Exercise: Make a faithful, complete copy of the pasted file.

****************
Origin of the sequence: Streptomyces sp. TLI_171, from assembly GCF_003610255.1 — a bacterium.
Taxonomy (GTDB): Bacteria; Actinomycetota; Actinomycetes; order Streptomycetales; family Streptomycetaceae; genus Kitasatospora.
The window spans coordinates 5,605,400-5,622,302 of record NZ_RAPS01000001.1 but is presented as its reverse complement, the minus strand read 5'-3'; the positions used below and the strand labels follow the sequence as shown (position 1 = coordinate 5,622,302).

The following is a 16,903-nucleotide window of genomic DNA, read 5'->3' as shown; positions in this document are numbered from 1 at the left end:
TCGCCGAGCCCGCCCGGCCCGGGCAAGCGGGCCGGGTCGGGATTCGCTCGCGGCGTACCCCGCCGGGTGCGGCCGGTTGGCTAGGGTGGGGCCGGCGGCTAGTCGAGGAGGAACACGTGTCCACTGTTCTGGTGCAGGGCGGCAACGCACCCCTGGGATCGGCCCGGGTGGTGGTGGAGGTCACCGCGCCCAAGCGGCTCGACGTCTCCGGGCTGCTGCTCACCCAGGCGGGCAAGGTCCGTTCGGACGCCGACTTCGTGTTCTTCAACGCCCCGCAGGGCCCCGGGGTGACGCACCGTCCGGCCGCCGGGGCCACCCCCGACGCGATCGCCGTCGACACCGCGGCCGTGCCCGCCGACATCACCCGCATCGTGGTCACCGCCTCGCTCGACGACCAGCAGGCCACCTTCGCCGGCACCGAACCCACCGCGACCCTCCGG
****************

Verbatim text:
Origin of the sequence: Streptomyces sp. TLI_171, from assembly GCF_003610255.1 — a bacterium.
Taxonomy (GTDB): Bacteria; Actinomycetota; Actinomycetes; order Streptomycetales; family Streptomycetaceae; genus Kitasatospora.
The window spans coordinates 5,605,400-5,622,302 of record NZ_RAPS01000001.1 but is presented as its reverse complement, the minus strand read 5'-3'; the positions used below and the strand labels follow the sequence as shown (position 1 = coordinate 5,622,302).

The following is a 16,903-nucleotide window of genomic DNA, read 5'->3' as shown; positions in this document are numbered from 1 at the left end:
TCGCCGAGCCCGCCCGGCCCGGGCAAGCGGGCCGGGTCGGGATTCGCTCGCGGCGTACCCCGCCGGGTGCGGCCGGTTGGCTAGGGTGGGGCCGGCGGCTAGTCGAGGAGGAACACGTGTCCACTGTTCTGGTGCAGGGCGGCAACGCACCCCTGGGATCGGCCCGGGTGGTGGTGGAGGTCACCGCGCCCAAGCGGCTCGACGTCTCCGGGCTGCTGCTCACCCAGGCGGGCAAGGTCCGTTCGGACGCCGACTTCGTGTTCTTCAACGCCCCGCAGGGCCCCGGGGTGACGCACCGTCCGGCCGCCGGGGCCACCCCCGACGCGATCGCCGTCGACACCGCGGCCGTGCCCGCCGACATCACCCGCATCGTGGTCACCGCCTCGCTCGACGACCAGCAGGCCACCTTCGCCGGCACCGAACCCACCGCGACCCTCCGG